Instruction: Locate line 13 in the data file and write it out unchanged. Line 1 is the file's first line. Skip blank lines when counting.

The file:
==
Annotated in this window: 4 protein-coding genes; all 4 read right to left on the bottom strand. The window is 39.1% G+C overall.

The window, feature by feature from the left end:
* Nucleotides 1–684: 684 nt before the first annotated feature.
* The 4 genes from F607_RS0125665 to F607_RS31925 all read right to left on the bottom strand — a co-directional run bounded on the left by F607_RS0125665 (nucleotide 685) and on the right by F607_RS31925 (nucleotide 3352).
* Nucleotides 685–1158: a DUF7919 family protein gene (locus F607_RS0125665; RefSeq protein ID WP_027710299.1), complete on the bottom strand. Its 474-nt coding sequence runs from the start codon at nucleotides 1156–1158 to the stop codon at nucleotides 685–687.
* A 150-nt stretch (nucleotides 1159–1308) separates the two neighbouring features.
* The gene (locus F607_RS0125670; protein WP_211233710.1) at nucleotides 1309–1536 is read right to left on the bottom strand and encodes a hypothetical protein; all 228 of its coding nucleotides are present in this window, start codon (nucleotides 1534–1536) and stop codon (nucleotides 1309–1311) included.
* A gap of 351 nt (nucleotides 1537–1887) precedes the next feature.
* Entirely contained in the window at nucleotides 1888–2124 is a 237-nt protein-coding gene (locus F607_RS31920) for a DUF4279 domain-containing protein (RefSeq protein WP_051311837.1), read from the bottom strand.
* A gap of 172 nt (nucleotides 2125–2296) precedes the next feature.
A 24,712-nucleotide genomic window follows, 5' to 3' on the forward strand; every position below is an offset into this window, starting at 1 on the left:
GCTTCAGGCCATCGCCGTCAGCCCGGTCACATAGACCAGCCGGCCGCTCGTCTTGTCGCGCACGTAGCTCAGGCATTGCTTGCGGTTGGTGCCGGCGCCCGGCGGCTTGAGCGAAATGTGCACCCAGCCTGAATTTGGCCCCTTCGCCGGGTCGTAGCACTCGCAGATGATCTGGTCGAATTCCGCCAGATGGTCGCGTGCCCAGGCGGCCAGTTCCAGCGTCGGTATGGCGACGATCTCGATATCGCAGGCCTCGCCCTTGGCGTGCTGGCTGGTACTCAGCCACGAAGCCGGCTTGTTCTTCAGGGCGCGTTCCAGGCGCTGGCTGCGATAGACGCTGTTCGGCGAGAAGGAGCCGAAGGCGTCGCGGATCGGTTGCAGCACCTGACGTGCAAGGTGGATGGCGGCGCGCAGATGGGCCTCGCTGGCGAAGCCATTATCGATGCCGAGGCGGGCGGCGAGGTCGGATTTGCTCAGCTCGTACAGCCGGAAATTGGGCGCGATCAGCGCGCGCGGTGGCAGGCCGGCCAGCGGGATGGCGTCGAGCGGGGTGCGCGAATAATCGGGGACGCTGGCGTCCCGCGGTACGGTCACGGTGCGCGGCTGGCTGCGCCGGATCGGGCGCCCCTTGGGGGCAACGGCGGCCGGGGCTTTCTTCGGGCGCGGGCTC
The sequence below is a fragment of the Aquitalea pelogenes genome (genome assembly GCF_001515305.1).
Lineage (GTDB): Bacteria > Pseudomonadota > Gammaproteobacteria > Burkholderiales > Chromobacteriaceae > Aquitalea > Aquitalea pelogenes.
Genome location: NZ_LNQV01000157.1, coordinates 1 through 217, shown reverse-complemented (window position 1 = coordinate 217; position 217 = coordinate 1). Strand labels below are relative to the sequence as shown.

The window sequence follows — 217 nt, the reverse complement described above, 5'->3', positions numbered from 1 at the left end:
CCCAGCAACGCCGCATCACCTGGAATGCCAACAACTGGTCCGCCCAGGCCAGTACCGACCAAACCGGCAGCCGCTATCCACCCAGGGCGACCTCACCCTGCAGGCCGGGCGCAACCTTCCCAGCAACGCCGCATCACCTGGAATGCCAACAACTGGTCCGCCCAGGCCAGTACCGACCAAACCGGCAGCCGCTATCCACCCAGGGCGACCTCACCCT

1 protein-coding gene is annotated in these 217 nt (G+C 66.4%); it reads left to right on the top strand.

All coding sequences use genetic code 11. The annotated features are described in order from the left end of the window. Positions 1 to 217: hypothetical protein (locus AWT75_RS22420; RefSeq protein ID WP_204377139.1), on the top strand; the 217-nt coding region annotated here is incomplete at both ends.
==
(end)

The sequence below is a fragment of the Aquitalea pelogenes genome (genome assembly GCF_001515305.1).